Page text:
37-year-old Ismat Abdul-Khaleq, a Palestinian woman accused of defaming President Mahmoud Abbas on her Facebook profile, was arrested this past Wednesday. The university lecturer, a single mother of two children, is being detained for two weeks while an investigation is carried out.
Abdul-Khaleq reportedly accused Abbas of being a traitor and demanding he resign. Some say she also claimed he partied with prostitutes on the graves of slain Palestinians, but she denies writing such things.
Activists say Abdul-Khaleq's arrest is part of a growing crackdown on writers who condemn the West Bank government. The Palestinian authorities are becoming increasingly intolerant to criticism and are more frequently searching Facebook for individuals and groups to prosecute.
A newspaper reporter is being held on suspicion of defamation since last week, according to CBS News. Two other reporters were briefly interrogated last week over their writings, one for his Facebook posts and the other over a story he was researching.
The Palestinian Authority, the administrative organization established to govern parts of the West Bank and Gaza Strip, considers it a crime to defame the president and other officials. Freedom of expression is allowed, but not if you're criticizing or insulting someone in power.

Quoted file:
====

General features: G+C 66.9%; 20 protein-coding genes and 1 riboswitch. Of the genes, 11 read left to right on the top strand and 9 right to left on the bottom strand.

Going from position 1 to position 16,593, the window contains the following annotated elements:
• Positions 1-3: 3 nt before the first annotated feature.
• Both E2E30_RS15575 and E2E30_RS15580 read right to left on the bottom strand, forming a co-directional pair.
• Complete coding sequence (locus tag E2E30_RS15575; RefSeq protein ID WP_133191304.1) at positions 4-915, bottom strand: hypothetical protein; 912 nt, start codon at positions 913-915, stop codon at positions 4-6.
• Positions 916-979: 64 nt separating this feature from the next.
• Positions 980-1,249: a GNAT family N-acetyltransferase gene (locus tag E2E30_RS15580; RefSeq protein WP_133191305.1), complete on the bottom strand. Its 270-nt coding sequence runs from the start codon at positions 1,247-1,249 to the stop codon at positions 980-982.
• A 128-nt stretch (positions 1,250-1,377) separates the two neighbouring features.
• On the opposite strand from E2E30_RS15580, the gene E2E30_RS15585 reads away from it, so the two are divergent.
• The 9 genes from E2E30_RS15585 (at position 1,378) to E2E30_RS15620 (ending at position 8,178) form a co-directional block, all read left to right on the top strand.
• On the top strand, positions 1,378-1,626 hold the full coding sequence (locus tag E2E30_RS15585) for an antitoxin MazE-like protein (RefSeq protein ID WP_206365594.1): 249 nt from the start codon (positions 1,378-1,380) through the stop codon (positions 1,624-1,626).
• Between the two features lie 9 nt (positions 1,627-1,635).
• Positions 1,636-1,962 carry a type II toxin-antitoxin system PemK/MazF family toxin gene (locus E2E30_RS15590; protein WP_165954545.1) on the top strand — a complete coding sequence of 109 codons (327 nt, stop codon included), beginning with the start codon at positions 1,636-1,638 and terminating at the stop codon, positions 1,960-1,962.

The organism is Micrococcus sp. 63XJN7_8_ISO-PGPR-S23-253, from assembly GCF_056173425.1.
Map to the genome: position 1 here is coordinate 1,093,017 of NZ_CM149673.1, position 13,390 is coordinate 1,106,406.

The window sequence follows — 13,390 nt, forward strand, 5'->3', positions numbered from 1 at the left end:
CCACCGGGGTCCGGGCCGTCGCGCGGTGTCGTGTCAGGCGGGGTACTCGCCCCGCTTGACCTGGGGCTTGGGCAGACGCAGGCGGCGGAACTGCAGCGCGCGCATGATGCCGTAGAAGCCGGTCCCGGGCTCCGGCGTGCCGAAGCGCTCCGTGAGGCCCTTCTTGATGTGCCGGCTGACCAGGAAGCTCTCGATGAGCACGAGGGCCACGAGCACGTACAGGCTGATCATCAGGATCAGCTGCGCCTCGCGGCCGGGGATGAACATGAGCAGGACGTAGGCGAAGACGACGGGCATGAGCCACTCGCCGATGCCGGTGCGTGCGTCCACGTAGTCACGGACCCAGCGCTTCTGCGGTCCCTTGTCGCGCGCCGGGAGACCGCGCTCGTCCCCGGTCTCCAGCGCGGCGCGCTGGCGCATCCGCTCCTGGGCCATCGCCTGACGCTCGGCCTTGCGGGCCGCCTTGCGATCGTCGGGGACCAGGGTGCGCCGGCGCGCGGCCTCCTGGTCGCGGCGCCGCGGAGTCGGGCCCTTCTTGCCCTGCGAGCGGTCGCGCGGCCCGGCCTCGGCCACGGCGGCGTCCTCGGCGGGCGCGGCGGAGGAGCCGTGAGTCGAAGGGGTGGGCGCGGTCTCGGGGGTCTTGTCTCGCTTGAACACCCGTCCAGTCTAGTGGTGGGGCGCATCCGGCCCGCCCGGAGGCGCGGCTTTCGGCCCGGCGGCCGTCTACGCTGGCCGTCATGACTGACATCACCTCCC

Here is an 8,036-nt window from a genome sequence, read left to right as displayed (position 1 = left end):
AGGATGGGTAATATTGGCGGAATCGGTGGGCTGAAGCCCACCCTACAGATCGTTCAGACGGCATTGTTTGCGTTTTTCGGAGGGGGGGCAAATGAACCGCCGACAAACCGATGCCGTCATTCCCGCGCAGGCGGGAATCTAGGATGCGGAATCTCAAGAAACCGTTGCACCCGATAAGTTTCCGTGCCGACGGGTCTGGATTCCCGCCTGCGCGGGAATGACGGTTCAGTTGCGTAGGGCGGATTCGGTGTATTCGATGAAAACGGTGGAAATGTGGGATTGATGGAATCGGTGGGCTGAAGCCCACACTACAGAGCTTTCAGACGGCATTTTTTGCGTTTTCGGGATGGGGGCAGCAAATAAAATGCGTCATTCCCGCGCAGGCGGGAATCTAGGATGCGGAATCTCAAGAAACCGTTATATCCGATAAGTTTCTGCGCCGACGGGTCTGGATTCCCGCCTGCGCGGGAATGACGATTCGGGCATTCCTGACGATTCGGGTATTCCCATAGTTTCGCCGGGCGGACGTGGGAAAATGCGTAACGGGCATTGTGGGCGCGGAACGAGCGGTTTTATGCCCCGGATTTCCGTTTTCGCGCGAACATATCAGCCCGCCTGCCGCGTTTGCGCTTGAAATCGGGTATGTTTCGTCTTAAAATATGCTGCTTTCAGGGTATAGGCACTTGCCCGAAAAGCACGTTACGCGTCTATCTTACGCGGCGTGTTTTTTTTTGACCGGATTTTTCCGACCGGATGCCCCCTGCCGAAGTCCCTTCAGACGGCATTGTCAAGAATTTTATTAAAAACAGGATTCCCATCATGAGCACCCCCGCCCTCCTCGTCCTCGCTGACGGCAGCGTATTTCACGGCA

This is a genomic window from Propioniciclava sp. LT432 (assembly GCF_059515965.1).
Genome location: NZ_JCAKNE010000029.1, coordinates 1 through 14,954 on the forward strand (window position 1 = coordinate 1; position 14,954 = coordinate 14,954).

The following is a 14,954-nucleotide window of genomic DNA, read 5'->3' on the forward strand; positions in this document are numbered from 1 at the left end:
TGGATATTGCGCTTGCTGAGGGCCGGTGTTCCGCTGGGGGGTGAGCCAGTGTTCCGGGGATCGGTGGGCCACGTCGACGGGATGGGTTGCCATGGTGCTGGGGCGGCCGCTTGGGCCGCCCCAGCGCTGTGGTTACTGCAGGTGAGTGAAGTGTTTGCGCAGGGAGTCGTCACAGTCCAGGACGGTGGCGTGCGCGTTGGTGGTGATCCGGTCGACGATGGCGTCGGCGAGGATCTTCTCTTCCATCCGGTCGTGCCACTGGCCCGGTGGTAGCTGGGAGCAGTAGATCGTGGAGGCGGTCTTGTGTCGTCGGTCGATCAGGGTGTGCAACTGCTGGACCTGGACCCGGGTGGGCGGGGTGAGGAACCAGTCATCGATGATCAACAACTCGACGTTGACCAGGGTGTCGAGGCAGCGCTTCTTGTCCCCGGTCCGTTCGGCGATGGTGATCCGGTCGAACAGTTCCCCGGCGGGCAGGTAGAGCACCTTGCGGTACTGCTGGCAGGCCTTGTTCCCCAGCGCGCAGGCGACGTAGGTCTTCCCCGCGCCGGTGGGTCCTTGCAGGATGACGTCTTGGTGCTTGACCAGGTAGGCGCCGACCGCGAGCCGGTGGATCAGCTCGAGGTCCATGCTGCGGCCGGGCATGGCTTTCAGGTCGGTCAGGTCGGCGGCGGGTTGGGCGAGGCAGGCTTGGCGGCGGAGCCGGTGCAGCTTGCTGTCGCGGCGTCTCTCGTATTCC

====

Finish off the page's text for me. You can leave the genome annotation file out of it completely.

The news today comes after schools in the Philippines last week took a particularly critical approach to students expressing themselves on Facebook. A Catholic school in the Philippines banned girls from their graduation over Facebook photos of them wearing bikinis. Thankfully, a court ordered the school to allow the five female students to attend graduation ceremonies. Not long after, a school denied six boys their diplomas after they posted photos on Facebook that made them look like they were kissing.
- Man arrested for allegedly insulting Thailand's king on Facebook
- Man faces five years for 'God does not exist' Facebook post
- Australian deported from Bahrain over Facebook posts
- Russians use Facebook to protest alleged election fraud
- UK men lose appeals against four-year Facebook riot sentences
- Facebook posts rush NinjaVideo 'queen' to prison